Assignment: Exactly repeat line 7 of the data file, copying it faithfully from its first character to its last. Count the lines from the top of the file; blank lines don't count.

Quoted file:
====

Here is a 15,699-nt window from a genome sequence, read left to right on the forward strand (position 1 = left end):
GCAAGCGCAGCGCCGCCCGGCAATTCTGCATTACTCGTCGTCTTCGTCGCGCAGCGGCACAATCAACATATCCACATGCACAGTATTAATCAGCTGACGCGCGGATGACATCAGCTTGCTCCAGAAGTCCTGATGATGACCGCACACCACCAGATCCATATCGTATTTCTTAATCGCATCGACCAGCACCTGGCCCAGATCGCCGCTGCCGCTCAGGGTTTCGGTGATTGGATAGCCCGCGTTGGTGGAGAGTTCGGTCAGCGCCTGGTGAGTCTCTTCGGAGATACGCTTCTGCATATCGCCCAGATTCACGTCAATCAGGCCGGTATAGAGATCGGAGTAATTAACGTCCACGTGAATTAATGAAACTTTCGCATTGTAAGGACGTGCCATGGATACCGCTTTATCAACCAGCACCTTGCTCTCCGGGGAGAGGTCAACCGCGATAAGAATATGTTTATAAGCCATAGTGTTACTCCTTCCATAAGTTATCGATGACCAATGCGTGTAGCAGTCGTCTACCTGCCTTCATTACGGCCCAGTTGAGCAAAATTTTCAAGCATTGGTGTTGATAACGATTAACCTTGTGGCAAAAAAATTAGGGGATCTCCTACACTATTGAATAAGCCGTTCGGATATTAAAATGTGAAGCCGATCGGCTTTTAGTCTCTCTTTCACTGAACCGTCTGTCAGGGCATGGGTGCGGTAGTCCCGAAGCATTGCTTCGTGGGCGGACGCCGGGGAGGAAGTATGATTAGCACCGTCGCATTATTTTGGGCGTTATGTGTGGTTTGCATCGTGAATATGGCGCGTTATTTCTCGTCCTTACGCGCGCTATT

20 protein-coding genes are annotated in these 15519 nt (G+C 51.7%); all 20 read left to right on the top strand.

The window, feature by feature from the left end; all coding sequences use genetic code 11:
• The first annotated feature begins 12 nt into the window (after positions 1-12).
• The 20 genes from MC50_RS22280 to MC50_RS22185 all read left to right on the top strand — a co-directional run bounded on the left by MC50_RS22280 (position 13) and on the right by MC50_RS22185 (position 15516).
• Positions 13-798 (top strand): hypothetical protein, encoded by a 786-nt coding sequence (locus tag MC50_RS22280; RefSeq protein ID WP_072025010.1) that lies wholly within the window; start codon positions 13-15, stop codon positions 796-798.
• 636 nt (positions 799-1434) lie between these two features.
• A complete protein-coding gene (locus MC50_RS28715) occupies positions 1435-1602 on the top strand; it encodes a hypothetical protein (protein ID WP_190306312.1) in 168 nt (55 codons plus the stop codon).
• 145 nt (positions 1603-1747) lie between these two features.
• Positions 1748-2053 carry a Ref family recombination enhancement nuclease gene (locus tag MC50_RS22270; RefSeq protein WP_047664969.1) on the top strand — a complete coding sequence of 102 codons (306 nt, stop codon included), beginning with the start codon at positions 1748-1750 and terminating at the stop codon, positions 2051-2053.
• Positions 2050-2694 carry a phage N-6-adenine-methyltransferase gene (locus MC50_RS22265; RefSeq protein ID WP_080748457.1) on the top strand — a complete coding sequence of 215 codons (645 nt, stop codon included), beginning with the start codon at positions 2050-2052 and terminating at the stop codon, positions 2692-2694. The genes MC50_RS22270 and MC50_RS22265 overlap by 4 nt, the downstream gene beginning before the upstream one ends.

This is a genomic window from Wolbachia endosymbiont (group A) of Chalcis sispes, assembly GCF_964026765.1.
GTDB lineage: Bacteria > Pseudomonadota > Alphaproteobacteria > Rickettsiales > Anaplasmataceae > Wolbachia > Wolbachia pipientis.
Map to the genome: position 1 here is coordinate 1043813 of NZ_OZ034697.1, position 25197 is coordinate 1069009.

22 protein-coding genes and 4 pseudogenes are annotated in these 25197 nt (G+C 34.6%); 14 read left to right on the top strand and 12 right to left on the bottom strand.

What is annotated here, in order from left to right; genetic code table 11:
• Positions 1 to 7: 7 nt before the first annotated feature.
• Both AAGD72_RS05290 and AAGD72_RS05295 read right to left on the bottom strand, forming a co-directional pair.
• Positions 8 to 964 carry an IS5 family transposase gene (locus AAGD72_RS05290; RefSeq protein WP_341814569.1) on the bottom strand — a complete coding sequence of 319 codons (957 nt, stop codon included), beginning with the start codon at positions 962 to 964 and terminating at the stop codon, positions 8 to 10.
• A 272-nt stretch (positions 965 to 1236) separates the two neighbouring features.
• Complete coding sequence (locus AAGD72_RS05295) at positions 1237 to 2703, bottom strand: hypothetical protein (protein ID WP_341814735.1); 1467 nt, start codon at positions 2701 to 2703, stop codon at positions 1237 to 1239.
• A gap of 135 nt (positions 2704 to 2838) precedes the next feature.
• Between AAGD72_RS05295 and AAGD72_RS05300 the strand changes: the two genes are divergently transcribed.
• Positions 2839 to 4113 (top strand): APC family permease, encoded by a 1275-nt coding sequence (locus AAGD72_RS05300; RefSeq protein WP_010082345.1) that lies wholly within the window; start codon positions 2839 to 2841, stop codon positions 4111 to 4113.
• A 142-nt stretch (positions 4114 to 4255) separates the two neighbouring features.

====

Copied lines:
• Positions 13-798 (top strand): hypothetical protein, encoded by a 786-nt coding sequence (locus tag MC50_RS22280; RefSeq protein ID WP_072025010.1) that lies wholly within the window; start codon positions 13-15, stop codon positions 796-798.